Children are used to help aliens. Good story line, fine for teens and adults alike.

    3 out of 3 people found this review helpful.

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  • Anonymous

    Posted May 16, 2013

    I couldn't put it down.  It was a great, quick read, and I was c

    I couldn't put it down.  It was a great, quick read, and I was completely engulfed in the story of Cassie Sullivan.  I can't wait for the next book!  

    3 out of 3 people found this review helpful.

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  • Posted May 15, 2013

    Rick Yancey¿s latest offering is a promising start to a series t

    Rick Yancey’s latest offering is a promising start to a series that should satisfy readers searching for something darkly entertaining and adventurous, a science fiction novel that is still grounded in the real world. With an action-packed and engaging plot, sympathetic characters under various states of physical and emotional duress, and an outlook that is simultaneously bleak and optimistic The 5th Wave is one of my favorite books of the year.

    3 out of 4 people found this review helpful.

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  • Posted May 22, 2013

    (Source: I received a digital copy of this book for free on a re

    (Source: I received a digital copy of this book for free on a read-to-review basis. Thanks to Penguin Books (UK) and Netgalley.)
    When the aliens arrived, they didn’t respond to messages, their ship just hovered out in space, and Cassie chose to ignore them. Then came the EMP, and it was lights out. Then the aliens caused giant Tsunami’s, and then a plague spread by birds. 98% of the world’s human population dead.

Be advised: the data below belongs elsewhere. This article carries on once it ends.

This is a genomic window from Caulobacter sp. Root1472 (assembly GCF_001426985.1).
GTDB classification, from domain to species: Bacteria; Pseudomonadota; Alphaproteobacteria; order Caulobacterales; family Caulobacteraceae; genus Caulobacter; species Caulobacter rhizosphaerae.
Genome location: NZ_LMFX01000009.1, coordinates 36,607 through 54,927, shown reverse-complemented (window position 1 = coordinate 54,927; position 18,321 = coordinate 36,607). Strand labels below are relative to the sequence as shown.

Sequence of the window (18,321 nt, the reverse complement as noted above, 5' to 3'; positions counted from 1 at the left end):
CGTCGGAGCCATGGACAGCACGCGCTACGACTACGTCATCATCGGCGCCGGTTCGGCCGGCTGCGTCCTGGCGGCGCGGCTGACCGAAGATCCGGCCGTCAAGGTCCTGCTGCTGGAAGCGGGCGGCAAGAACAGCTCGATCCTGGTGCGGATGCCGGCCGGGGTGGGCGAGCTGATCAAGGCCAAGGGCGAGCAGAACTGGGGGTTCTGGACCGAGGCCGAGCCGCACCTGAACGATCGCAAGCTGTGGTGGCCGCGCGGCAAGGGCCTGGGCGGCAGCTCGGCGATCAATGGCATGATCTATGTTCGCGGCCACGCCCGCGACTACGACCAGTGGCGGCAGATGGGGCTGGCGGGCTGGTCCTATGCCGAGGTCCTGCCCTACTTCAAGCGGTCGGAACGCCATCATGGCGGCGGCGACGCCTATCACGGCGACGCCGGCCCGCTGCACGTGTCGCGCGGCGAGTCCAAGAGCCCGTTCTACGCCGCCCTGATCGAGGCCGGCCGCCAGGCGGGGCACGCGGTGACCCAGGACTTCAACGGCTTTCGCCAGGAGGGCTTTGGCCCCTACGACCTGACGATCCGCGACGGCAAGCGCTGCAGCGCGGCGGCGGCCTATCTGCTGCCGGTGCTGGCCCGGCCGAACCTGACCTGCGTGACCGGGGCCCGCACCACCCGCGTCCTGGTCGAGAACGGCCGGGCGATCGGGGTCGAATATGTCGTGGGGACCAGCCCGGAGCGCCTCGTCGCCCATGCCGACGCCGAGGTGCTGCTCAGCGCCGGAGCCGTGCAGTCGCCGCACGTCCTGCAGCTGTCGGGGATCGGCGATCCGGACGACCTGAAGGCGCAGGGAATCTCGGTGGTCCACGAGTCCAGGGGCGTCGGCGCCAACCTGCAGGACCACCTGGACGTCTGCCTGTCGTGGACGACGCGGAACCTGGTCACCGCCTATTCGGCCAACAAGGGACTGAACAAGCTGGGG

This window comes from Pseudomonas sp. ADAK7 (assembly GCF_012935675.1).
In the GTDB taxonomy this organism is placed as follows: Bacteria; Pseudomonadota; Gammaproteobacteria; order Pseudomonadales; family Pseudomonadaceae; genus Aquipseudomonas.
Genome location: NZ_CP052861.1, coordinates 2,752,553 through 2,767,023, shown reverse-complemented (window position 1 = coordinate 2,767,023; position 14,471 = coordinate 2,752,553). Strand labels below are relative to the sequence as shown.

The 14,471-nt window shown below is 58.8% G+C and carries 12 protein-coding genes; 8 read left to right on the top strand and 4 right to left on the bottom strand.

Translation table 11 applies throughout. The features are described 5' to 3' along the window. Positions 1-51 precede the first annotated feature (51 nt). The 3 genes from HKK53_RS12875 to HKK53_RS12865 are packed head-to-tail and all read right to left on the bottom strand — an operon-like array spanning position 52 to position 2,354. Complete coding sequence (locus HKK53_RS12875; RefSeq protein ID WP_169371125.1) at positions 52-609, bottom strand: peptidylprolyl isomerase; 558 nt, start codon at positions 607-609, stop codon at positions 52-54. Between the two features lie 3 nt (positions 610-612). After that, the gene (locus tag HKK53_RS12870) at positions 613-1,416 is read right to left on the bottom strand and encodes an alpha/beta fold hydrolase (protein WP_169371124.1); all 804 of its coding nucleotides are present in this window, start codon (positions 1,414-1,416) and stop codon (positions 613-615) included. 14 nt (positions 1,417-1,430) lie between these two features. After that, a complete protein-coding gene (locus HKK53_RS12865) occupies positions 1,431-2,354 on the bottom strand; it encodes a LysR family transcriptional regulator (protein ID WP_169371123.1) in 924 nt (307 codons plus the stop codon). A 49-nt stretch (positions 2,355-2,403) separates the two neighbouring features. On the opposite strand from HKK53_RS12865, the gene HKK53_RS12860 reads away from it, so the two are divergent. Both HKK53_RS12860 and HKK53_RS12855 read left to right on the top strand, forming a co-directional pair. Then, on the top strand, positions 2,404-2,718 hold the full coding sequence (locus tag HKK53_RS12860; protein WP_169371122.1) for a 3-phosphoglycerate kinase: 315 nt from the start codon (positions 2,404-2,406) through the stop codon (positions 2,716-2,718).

16-year-old Cassie was lucky in that both her father and brother survived the first 3 waves, but now she’s alone, and she’s got one clear objective in her head – save her little brother from the aliens that took him from her.
    Can Cassie ever hope to save her little brother? Who is the silent assassin who is stalking her? And is this really the end for humanity?


    This was an interesting dystopian, with a sci-fi element, but I expected more.

    We started off following Cassie, and I liked her. She was fairly feisty and determined, and she gave her all for her family. Then we switch to some kid calling himself Zombie, which was pretty confusing. I didn’t like Zombie as much, his depression and withdrawal from society made him difficult to really get a feel for.
    The story then jumped back and forth between Cassie and Zombie, and every time it happened I had trouble working out who I was now following (maybe this is cleared up with some editing in the final version?), this could be easily solved.
    Anyway, I liked the bits with Cassie, she was fighting for her survival, and trying to do the best by her family in a really stinky situation, but she never gave up hope.